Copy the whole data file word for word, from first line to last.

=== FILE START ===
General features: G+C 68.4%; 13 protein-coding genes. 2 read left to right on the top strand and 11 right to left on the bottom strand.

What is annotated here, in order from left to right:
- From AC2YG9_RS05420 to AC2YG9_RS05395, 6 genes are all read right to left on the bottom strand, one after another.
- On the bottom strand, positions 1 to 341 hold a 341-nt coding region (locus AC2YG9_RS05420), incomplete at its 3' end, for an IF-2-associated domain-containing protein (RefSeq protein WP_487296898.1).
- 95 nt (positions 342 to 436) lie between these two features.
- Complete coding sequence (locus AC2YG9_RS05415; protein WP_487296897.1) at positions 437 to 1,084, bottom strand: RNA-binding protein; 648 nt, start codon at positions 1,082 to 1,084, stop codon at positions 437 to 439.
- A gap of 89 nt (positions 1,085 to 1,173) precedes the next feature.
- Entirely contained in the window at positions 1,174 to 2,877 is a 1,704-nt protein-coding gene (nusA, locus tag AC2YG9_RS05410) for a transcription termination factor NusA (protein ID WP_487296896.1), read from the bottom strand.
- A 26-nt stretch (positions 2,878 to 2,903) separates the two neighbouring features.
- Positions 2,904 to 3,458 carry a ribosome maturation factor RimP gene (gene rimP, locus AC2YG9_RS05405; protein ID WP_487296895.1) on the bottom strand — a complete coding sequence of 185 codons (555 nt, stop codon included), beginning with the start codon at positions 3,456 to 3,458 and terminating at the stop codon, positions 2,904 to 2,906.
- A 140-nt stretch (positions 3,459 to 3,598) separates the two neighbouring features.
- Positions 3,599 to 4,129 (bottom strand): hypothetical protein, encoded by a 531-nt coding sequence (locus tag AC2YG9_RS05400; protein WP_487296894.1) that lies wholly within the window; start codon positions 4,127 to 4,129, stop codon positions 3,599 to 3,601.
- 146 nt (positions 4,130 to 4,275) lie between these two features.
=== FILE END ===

General features: G+C 68.4%; 13 protein-coding genes. 2 read left to right on the top strand and 11 right to left on the bottom strand.

What is annotated here, in order from left to right:
- From AC2YG9_RS05420 to AC2YG9_RS05395, 6 genes are all read right to left on the bottom strand, one after another.
- On the bottom strand, positions 1 to 341 hold a 341-nt coding region (locus AC2YG9_RS05420), incomplete at its 3' end, for an IF-2-associated domain-containing protein (RefSeq protein WP_487296898.1).
- 95 nt (positions 342 to 436) lie between these two features.
- Complete coding sequence (locus AC2YG9_RS05415; protein WP_487296897.1) at positions 437 to 1,084, bottom strand: RNA-binding protein; 648 nt, start codon at positions 1,082 to 1,084, stop codon at positions 437 to 439.
- A gap of 89 nt (positions 1,085 to 1,173) precedes the next feature.
- Entirely contained in the window at positions 1,174 to 2,877 is a 1,704-nt protein-coding gene (nusA, locus tag AC2YG9_RS05410) for a transcription termination factor NusA (protein ID WP_487296896.1), read from the bottom strand.
- A 26-nt stretch (positions 2,878 to 2,903) separates the two neighbouring features.
- Positions 2,904 to 3,458 carry a ribosome maturation factor RimP gene (gene rimP, locus AC2YG9_RS05405; protein ID WP_487296895.1) on the bottom strand — a complete coding sequence of 185 codons (555 nt, stop codon included), beginning with the start codon at positions 3,456 to 3,458 and terminating at the stop codon, positions 2,904 to 2,906.
- A 140-nt stretch (positions 3,459 to 3,598) separates the two neighbouring features.
- Positions 3,599 to 4,129 (bottom strand): hypothetical protein, encoded by a 531-nt coding sequence (locus tag AC2YG9_RS05400; protein WP_487296894.1) that lies wholly within the window; start codon positions 4,127 to 4,129, stop codon positions 3,599 to 3,601.
- 146 nt (positions 4,130 to 4,275) lie between these two features.